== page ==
Why I Love Science and Non-Fiction

Science is how we know things are true. But science can still be wrong sometimes – it only tells us what’s true based on the things we already know. And if there’s one thing you can be sure of, it’s that we don’t know everything. We don’t know even a fraction of all the things that there are to know about life, the Universe and all that good stuff.

We don’t know even a fraction of all the things that there are to know about life, the Universe and all that good stuff

100 Things to know about Space doesn’t tell you anything that you NEED to know; there’s no such thing (although knowing how to read is obviously amazingly useful). What 100 Things to Know About Space does tell you is lots of things that you never knew you wanted to know, such as where the coldest spot in the universe is (it’s closer than you think...) or how much a space toilet costs (answer: a lot!). 

Story books are brilliant – you can lose yourself in a whole new world, and live amazing lives through the characters in them. The best ones often tell you something you didn’t already know about the real world, too. Explaining scientific truths in a story is possible – but it’s usually quicker, easier and less complicated for everybody just to draw a picture and explain what’s going on with labels. Who needs paragraphs and sentences when we can explain supertornadoes, water supplies on the International Space Station and what a holiday on Jupiter’s moon might be like using just a few words and lots of colourful and comical pictures? Non-fiction books don’t waste time trying to suck you in, they hit you with facts, full in the face. That’s what 100 Things to Know About Space is like: there’s a new fact on almost every page, so you don’t have to read a whole chapter or even a whole paragraph – the information is right there in front of you, available at a glance.

Explaining scientific truths in a story is possible, but it’s usually quicker, easier and less complicated just to draw a picture and explain what’s going on with labels

Sometimes, the most interesting things in science aren’t about what people know, but about the things people DON’T know. Why do things always fall down when you drop them? Because of gravity, of course. But what makes gravity? NO ONE KNOWS. Space is full of things that people don’t know anything about. Whether aliens exist, and where they’re hiding. Dark matter. What’s on the surface of other planets – and what’s underneath them. We don’t even know for sure what’s in the centre of the Earth. Understanding big ideas like this, especially when we don’t have any scientific proof yet, requires A LOT of imagination. And that means that science can sometimes be a little bit like a story, too.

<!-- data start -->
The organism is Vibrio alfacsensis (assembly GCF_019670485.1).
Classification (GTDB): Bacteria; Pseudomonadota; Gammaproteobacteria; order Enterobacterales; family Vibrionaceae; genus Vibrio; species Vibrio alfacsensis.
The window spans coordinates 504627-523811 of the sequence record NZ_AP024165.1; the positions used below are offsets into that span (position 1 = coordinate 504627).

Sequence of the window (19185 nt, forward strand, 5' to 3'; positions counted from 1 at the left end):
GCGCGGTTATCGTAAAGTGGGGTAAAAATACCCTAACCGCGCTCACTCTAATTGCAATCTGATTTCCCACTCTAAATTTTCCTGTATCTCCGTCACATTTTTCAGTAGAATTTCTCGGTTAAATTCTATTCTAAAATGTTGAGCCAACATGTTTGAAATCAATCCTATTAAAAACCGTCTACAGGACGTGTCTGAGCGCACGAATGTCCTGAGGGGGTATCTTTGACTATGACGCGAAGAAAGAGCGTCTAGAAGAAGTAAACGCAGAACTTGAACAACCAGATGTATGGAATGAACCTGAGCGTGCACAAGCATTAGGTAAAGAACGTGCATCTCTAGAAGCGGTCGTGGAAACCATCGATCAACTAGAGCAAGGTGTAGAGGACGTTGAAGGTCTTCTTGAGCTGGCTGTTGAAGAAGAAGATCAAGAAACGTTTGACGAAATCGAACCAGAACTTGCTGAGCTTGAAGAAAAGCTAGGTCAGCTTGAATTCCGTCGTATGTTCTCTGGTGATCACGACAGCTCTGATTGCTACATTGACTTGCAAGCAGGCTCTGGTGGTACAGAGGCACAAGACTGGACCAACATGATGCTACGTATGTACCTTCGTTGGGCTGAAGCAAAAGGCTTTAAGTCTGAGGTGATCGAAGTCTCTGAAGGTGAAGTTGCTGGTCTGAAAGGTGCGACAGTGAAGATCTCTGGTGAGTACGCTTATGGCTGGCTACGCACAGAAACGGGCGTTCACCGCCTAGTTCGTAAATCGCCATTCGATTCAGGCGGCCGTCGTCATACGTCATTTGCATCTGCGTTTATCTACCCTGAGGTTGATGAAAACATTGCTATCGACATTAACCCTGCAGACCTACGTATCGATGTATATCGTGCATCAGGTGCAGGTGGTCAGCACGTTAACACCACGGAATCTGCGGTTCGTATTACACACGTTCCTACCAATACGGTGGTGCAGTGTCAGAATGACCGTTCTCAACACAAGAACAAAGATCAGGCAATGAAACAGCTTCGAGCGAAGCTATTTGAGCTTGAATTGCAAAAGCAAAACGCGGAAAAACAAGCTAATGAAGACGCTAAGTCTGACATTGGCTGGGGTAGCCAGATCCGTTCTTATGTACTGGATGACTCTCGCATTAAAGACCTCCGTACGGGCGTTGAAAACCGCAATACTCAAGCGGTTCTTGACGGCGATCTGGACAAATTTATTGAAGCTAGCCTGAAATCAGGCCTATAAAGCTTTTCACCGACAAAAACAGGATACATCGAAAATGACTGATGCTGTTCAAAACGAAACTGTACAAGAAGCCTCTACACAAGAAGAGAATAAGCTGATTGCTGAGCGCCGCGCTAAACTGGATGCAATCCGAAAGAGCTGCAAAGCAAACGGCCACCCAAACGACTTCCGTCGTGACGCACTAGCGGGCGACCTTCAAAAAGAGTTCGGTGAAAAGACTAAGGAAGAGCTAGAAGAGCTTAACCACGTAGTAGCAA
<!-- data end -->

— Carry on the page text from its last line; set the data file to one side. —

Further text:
My favourite thing about science, though, is that it’s endless. What are you interested in? Do you want to unravel big ideas, such as time and gravity, or are you fascinated by little details, such as the tiny living creatures that can survive in the harshness of space? The Universe is so vast, we’ll never run out of different things to find out about what’s in it, how it fits together, and what it might look like in the future.

So where do you want to start?

A Scientist's view of 100 Things To Know About Space!

100 Things To Know About Space is published by Usborne and is out now! We asked Dr Sarah Thomas, Events Developer at Edinburgh Science Festival, to tell us what she thought of 100 Things to Know About Space

'Imagine a bunch of adults huddled around a book for children about space, excitedly pointing at graphics, gasping at facts they didn’t know and enthusiastically telling everybody in earshot – well that’s what happened when 100 Things To Know About Space arrived at the Edinburgh International Science Festival office! This creative book will transport budding space explorers through our Solar System: from super tornadoes on the Sun, to growing food on Mars, to piles of astronaut litter on the Moon.  Each awe-inspiring concept is presented as a beautifully designed infographic. These fun infographics make the science easy to understand and exciting to read. It also prevents 100 Things To Know About Space from becoming too text heavy for younger readers whilst keeping it interesting and engaging for older readers. A book to pick up time and time again, and each time you’ll find out something new.'

Check out some images from 100 Things to Know About Space in the gallery below.

You can find more fantastic books for young readers in our book lists section, including books about space and the world of science in general!

Alex Frith, Sarah Thomas

Alex Frith is the author of 100 Things To Know About Space and a whole host of other Usborne books on everything from chemistry to submarines to the human brain. You can find more of Alex's books at the Usborne website.

Dr Sarah Thomas is an Events Developer at the Edinburgh International Science Festival. Sarah is the champion of the Sci-Ku Competition, a nationwide science and literacy project for primary and secondary schools in Scotland, and coordinator of The Reading Experiment, a scientific literacy campaign aimed at adult audiences to foster lifelong learning.